Before starting law school, one of the things I was most nervous about was getting cold-called - law school is notorious for rounds of intense questioning using the socratic method. Once I started, though, I realized that cold-calls were practically identical to many of the questions I fielded in Dr. Feaver's courses. I ended up being as prepared as I possibly could have been because I had taken so many classes with Dr. Feaver (five to be exact), and my fear of cold-calls quickly disappeared. AGS also helped me learn to think on my feet - Dr. Feaver always expected us to have questions prepared for the speakers who came to visit.
Last year I competed on Virginia Law's moot court team, and my case was essentially Masterpiece Cakeshop. While I was thankfully able to write the brief for the side with which I agreed, I had to argue both sides at oral argument. At first I very was nervous, and a little distressed, that I would have to come up with arguments to defend a view I find discriminatory and abhorrent. But then I thought back to one course I took with Dr. Feaver - U.S. Foreign Policy and the 2016 Election. For that class, I had to represent Donald Trump's foreign policy and participate in a public debate as a representative for Trump. That experience taught me how to find good arguments to defend a position with which I had profound disagreements. It helped me competently defend my client at oral argument, and was good preparation for law school in general.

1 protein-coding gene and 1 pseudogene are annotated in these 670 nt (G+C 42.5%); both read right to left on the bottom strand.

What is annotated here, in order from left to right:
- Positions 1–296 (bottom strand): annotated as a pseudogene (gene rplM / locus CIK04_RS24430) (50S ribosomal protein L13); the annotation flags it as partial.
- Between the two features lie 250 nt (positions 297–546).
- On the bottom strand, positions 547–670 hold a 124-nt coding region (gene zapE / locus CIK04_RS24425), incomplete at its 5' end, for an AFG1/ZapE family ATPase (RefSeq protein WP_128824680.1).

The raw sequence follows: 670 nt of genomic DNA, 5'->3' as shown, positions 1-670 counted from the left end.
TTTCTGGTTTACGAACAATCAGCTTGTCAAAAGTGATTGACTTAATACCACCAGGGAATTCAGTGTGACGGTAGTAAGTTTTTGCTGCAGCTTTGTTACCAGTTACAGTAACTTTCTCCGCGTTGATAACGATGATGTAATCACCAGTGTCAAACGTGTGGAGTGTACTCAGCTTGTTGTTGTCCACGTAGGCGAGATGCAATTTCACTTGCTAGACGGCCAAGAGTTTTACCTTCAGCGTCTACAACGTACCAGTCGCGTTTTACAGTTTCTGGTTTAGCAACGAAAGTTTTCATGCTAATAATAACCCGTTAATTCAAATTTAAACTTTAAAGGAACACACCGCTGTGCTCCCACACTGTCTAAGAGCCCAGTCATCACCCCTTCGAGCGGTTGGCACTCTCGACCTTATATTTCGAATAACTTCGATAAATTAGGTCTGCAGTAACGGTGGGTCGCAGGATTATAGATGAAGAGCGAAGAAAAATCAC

Q. Did you meet anyone during your time at AGS who deeply inspired you? Tell us about them and what about their life impacted you.